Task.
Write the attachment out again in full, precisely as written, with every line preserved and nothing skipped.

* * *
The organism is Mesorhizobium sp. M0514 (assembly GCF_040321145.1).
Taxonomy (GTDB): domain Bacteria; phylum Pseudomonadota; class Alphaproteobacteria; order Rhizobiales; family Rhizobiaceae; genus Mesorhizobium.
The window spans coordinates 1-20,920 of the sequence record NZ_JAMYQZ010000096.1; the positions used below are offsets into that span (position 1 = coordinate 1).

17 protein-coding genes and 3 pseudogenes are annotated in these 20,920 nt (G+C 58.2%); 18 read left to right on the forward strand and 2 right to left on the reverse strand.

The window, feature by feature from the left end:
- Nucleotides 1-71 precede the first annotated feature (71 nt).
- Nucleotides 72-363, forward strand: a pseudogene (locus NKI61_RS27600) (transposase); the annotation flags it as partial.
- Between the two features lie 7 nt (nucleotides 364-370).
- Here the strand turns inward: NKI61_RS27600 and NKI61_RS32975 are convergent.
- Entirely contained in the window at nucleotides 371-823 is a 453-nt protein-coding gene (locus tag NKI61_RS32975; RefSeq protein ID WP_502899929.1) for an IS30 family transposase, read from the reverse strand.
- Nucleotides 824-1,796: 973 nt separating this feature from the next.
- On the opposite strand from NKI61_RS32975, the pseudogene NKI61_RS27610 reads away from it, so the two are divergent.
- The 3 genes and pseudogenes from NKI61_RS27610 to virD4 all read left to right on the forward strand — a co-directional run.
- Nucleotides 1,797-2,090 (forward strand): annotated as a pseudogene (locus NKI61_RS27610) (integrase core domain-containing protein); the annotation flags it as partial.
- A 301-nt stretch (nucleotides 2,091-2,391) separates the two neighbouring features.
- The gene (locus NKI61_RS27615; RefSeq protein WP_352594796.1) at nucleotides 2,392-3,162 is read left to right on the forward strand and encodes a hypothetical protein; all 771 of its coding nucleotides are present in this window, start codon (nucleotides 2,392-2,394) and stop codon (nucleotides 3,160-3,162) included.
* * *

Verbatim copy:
The organism is Mesorhizobium sp. M0514 (assembly GCF_040321145.1).
Taxonomy (GTDB): domain Bacteria; phylum Pseudomonadota; class Alphaproteobacteria; order Rhizobiales; family Rhizobiaceae; genus Mesorhizobium.
The window spans coordinates 1-20,920 of the sequence record NZ_JAMYQZ010000096.1; the positions used below are offsets into that span (position 1 = coordinate 1).

17 protein-coding genes and 3 pseudogenes are annotated in these 20,920 nt (G+C 58.2%); 18 read left to right on the forward strand and 2 right to left on the reverse strand.

The window, feature by feature from the left end:
- Nucleotides 1-71 precede the first annotated feature (71 nt).
- Nucleotides 72-363, forward strand: a pseudogene (locus NKI61_RS27600) (transposase); the annotation flags it as partial.
- Between the two features lie 7 nt (nucleotides 364-370).
- Here the strand turns inward: NKI61_RS27600 and NKI61_RS32975 are convergent.
- Entirely contained in the window at nucleotides 371-823 is a 453-nt protein-coding gene (locus tag NKI61_RS32975; RefSeq protein ID WP_502899929.1) for an IS30 family transposase, read from the reverse strand.
- Nucleotides 824-1,796: 973 nt separating this feature from the next.
- On the opposite strand from NKI61_RS32975, the pseudogene NKI61_RS27610 reads away from it, so the two are divergent.
- The 3 genes and pseudogenes from NKI61_RS27610 to virD4 all read left to right on the forward strand — a co-directional run.
- Nucleotides 1,797-2,090 (forward strand): annotated as a pseudogene (locus NKI61_RS27610) (integrase core domain-containing protein); the annotation flags it as partial.
- A 301-nt stretch (nucleotides 2,091-2,391) separates the two neighbouring features.
- The gene (locus NKI61_RS27615; RefSeq protein WP_352594796.1) at nucleotides 2,392-3,162 is read left to right on the forward strand and encodes a hypothetical protein; all 771 of its coding nucleotides are present in this window, start codon (nucleotides 2,392-2,394) and stop codon (nucleotides 3,160-3,162) included.